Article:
Affects on the Conceptual Framework
The establishment of this standard affects the conceptual framework in two areas. As mentioned earlier the standard has abolished the amortization of goodwill over a period of 40 years. The FASB arrived at the conclusion that the previous practice of amortization was not in line with SFAS 2 which includes the guidelines for truthfulness in representation of data and with the issue of this standard the practice has become more reliable. This standard will also affect SFAS 7 which lies down the guideline for cash flow information and present values in accounting.
The new standard entails the calculation and testing of intangible assets not being amortized. The amortization expense was previously included in the financial statements and now this would not be included in the income statement, balance sheet or the statement of cash flows. Previously the amortization for each year was calculated and recorded but this has changed to testing of impairment only.
Objective of SFAS 142
The objective of the new standard is to make the accounting treatment of intangible assets more consistent with other standards and to make the presentation of financial statements more transparent. On close study it can also be found that the objective of this standard is to develop uniformity between the life of the intangible assets and the periods of cash flows used to calculate the value of these assets (Reynolds American Inc). This means the consistency between SFAS 142 and SFAS 141. As discussed earlier another objective of the standard is the consistency between the calculation, recording and amortization of intangible assets with the truthful representation of data.
Scope of SFAS 142
SFAS 142 covers the treatment of intangible assets including goodwill which are acquired with a group of assets or separately. It provides the guidelines for testing the impairment of intangible assets specially goodwill. It states the testing of goodwill in two steps as discussed earlier. It also carries the same treatment for internally acquired intangible assets as that of the previous standard in opinion 17 of APB. It abolishes the calculation and recording of the amortization expense of the intangible assets.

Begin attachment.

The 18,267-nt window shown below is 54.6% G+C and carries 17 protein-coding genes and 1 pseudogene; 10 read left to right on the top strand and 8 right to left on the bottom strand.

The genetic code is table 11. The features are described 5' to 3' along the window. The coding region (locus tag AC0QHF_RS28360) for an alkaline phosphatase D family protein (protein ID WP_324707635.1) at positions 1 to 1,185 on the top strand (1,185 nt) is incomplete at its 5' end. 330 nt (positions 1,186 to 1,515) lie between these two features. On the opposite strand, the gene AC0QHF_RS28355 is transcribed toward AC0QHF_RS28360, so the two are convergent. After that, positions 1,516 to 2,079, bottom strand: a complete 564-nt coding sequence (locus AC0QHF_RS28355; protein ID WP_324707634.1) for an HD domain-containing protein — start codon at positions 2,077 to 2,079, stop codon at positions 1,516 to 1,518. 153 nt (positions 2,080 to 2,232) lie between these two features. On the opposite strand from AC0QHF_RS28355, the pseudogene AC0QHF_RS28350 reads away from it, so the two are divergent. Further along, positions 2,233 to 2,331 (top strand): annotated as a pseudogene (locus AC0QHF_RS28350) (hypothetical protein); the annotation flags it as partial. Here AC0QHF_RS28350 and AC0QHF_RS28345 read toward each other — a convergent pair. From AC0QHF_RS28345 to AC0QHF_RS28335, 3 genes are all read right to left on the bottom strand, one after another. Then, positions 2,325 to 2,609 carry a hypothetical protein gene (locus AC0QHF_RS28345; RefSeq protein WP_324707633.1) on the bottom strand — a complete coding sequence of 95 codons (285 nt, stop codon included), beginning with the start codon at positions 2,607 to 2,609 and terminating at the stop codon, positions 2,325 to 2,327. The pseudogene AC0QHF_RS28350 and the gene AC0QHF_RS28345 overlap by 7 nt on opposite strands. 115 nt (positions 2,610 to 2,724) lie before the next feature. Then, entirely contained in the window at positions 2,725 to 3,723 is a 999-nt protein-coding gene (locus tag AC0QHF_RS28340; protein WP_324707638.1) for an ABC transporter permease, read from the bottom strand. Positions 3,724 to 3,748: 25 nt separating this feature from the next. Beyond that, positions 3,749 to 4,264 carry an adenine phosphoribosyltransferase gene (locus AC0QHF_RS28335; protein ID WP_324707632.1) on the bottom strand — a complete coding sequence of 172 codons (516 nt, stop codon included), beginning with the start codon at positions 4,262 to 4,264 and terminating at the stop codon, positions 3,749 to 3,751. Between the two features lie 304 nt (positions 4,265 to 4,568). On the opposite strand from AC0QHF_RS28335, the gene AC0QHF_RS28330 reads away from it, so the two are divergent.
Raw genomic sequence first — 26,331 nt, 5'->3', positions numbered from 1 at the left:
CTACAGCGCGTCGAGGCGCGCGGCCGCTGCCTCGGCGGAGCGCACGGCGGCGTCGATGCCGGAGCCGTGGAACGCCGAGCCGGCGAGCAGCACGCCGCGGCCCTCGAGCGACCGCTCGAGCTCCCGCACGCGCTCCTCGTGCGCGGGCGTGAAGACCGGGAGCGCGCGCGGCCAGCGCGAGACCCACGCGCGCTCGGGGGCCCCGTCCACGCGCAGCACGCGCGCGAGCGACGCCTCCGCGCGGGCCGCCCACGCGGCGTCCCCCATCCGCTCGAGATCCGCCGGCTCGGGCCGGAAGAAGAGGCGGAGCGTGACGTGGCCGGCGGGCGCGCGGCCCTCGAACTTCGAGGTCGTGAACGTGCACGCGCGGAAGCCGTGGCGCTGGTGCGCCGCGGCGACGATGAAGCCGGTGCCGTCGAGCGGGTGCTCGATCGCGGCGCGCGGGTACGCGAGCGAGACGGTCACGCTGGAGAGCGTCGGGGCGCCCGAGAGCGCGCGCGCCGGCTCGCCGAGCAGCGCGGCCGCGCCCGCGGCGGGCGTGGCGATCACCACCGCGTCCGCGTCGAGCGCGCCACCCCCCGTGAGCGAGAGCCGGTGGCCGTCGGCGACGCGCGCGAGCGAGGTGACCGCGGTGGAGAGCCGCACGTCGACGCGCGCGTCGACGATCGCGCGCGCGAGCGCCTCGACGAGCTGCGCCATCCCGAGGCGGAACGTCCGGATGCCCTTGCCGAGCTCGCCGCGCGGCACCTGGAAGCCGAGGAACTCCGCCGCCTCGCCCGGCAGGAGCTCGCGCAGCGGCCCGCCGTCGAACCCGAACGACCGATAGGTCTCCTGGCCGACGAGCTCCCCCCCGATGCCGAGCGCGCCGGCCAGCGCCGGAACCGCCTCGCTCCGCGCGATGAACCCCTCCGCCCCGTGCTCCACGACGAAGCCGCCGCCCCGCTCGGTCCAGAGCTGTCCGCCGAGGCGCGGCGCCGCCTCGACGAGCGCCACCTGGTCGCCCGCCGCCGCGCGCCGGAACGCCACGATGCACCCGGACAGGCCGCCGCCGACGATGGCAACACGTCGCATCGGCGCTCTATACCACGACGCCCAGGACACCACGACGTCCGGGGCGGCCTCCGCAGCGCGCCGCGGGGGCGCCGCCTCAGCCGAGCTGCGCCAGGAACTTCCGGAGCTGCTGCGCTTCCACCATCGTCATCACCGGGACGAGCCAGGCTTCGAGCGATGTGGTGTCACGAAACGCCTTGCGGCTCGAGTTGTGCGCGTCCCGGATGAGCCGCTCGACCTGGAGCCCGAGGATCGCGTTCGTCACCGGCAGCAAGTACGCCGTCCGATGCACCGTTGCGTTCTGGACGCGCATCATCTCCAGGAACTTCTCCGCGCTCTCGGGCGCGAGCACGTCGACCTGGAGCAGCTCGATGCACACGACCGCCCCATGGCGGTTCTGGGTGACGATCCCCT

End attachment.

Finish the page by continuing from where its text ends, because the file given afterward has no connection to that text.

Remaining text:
Impact and Effects of the Statement
The direct impact of this statement has come in the accounting treatment of acquired intangible assets. This change has not only improved the way intangible assets are reported but has also helped the transparency in the representation of financial statements. The previous standard permits the amortization of intangible assets whereas this amortization of intangible assets has been stopped to comply with other standards.
As companies adopt this standard their cash flow and income statements would be directly affected and the analysis and valuations linked with these statements such as financial ratio analysis, capital budgeting and modeling. The changes in the standard are far reaching and provide a clear picture of treating intangible assets. There are also differing opinions of this standard which state that the standard does not indicate the method for estimating future values of intangible assets (Aranca).
Works Cited
Aranca. FAS 141 & FAS 142 Valuation. 2 Sep 2008. <http://irc409aweb.com/FAS-141-and-FAS-142.html> 18 May 2009.
Financial Accounting Standards Board. FASB Pronouncements and EITF Abstracts. 15 Jan. 2009. <http://www.fasb.org/st/#int25> 18 May 2009.
Financial Accounting Standards Board. Status of Statement No. 142. June 2001. <http://www.fasb.org/st/status/statpg142.shtml>  18 May 2009.
Financial Accounting Standards Board.  Summary of Statement No. 142. June 2006. <http://www.fasb.org/st/summary/stsum142.shtml> 18 May 2009.
Reynolds American Inc. Quarterly Report. Company report. Winston Salem: Reynolds American Inc, 2008.